CHINA- The Chinese Customs Tariff Commission has finally ended the anti-dumping and countervailing duties on Australian barley, starting 5th August 2023, as relations between the two countries begin to warm up.
China implemented the tariffs in 2020 amid diplomatic tensions, initially set for five years.
The dispute between the two countries began in May 2020 when Australia called for an independent investigation into the origins of and the Chinese government’s response to the COVID-19 pandemic, which originated in Wuhan, China, in late 2019, spread worldwide, and wrecked the global economy.
According to the Australian Foreign Ministry, the 80% tariffs on Australian barley “effectively blocked exports” to China, worth about US$916 million in the last year free trade was allowed (2018-2019).
Australia responded to the punitive tariffs by complaining to the World Trade Organization, alleging China had breached international obligations by unjustifiably jacking up tariffs artificially.
China argued the move was needed to level the playing field because the sector gained subsidies and Australian barley was being “dumped” cheaply on the Chinese market.
In April this year, Australia’s acting prime minister Penny Wong said that China had agreed to review its duties on the grain over three or four months. Australia agreed to temporarily suspend its World Trade Organization dispute over the matter during that review period.
“We have also made clear that we believe it is in both countries’ interests for these trade impediments to be removed,” Wong remarked.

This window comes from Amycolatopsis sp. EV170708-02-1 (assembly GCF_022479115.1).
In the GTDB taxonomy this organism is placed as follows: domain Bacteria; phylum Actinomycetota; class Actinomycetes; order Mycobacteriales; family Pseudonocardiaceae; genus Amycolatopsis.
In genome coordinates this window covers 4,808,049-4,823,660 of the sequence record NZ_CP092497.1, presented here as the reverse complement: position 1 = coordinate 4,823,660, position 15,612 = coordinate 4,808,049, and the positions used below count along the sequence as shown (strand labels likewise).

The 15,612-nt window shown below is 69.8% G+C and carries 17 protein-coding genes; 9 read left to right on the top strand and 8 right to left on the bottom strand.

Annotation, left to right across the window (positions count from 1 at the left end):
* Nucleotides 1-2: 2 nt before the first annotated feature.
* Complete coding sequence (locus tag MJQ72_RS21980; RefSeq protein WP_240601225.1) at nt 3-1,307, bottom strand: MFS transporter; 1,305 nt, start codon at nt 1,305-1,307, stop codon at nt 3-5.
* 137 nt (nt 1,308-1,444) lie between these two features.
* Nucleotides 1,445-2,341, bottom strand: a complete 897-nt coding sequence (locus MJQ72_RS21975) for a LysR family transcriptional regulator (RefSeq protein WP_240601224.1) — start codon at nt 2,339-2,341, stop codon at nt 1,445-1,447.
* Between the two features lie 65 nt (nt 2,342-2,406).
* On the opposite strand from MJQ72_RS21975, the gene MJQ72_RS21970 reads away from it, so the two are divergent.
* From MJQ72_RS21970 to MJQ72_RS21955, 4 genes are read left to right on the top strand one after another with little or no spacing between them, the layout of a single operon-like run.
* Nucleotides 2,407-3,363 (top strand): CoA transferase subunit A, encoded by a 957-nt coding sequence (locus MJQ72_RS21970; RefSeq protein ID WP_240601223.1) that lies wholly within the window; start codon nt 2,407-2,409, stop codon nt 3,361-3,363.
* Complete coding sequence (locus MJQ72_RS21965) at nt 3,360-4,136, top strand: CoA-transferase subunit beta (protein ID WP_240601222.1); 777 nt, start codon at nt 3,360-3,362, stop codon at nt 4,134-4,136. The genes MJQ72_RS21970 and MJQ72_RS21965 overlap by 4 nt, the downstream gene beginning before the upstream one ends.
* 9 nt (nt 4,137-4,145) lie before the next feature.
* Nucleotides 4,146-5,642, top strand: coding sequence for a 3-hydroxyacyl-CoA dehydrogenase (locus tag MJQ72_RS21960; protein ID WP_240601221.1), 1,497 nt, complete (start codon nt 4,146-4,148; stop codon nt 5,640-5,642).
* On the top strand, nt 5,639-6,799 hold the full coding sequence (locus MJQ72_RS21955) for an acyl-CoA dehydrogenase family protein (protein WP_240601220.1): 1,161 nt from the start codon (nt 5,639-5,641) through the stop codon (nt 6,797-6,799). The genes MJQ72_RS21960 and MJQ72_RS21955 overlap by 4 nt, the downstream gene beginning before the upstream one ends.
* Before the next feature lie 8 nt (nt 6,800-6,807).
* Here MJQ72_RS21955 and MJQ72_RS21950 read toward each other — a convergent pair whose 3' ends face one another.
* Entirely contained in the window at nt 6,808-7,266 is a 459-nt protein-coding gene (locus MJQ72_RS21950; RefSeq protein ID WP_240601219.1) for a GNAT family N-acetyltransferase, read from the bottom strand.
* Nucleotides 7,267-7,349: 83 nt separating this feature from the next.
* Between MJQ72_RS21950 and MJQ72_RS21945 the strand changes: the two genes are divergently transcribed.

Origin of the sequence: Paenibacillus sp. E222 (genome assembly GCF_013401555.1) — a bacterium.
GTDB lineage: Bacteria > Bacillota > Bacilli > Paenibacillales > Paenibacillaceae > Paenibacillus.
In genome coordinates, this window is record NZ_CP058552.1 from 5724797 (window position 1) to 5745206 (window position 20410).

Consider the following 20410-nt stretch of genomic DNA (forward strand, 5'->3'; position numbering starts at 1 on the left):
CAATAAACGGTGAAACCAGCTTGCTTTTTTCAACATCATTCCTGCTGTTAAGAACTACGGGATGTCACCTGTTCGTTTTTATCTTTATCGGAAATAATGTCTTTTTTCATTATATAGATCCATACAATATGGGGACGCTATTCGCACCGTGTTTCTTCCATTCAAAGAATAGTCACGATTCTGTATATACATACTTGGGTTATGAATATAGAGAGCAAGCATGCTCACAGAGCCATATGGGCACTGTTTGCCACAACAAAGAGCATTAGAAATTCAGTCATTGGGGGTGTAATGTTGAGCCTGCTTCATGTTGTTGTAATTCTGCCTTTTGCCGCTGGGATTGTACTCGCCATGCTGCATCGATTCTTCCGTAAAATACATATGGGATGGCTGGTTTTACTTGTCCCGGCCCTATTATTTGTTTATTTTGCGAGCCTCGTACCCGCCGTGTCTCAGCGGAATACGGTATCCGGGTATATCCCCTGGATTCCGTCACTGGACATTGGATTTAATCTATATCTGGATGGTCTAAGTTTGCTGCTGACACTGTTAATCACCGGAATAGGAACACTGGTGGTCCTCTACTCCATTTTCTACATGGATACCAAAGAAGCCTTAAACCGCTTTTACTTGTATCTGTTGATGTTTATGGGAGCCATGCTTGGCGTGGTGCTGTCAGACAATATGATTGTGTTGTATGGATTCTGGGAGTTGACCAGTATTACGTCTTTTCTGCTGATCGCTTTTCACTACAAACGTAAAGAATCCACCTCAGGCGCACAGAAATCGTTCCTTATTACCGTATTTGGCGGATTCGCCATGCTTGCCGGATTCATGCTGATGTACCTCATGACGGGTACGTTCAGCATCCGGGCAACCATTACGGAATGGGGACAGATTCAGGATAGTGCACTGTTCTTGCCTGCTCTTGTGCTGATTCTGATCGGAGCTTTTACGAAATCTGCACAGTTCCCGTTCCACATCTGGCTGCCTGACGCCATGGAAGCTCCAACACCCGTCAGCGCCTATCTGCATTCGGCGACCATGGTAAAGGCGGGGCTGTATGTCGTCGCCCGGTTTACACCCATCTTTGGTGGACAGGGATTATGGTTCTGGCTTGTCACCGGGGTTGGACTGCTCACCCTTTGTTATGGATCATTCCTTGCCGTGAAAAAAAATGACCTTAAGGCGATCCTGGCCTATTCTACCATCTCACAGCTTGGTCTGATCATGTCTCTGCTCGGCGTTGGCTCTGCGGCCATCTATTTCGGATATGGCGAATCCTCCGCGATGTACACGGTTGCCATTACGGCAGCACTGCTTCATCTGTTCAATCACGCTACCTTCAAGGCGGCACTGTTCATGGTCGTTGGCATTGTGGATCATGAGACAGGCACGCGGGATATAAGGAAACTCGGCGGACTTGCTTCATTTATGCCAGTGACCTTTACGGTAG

Wong, however, said the Australian government would resume the WTO dispute process if China did not remove the barley tariffs at the end of the review period.
At the request of the China Wine Industry Association, the Ministry of Commerce of the country recommended to the tariff authorities to remove the tariffs.
Now that the review period is over and China has lifted the punitive tariffs, the Australian government has swiftly suspended its case at the World Trade Organization.
Similar hopes for wine
While it is a relief that Australian Barley is back on the Chinese market, China is yet to remove the tariffs of up to 218.4% on Australian wine, according to the Australian Grape & Wine Organization.
The mainland China market reached 36% of the sector’s exports until 2019, with a value of AUS$1.09 billion (US$0.71 billion).
Now exports are down over 98% to AUD$21 million (US$13.77) in the market year until September 2022, according to Wine Australia.
“We remain confident in the outcome for Australian wine at the WTO. If the agreement is successful in providing a pathway for lifting duties on barley, we expect a similar process to be followed to remove trade barriers for Australian wine,” said the Australian Minister for Trade and Tourism, Don Farrel, and the Minister of Agriculture, Fisheries and Forestry, Murray Watt, in a statement, earlier in the year.
“We hope that this will be a template for then moving on to the other areas of dispute, in particular in respect of Australian wine,” Farrell said in a press conference.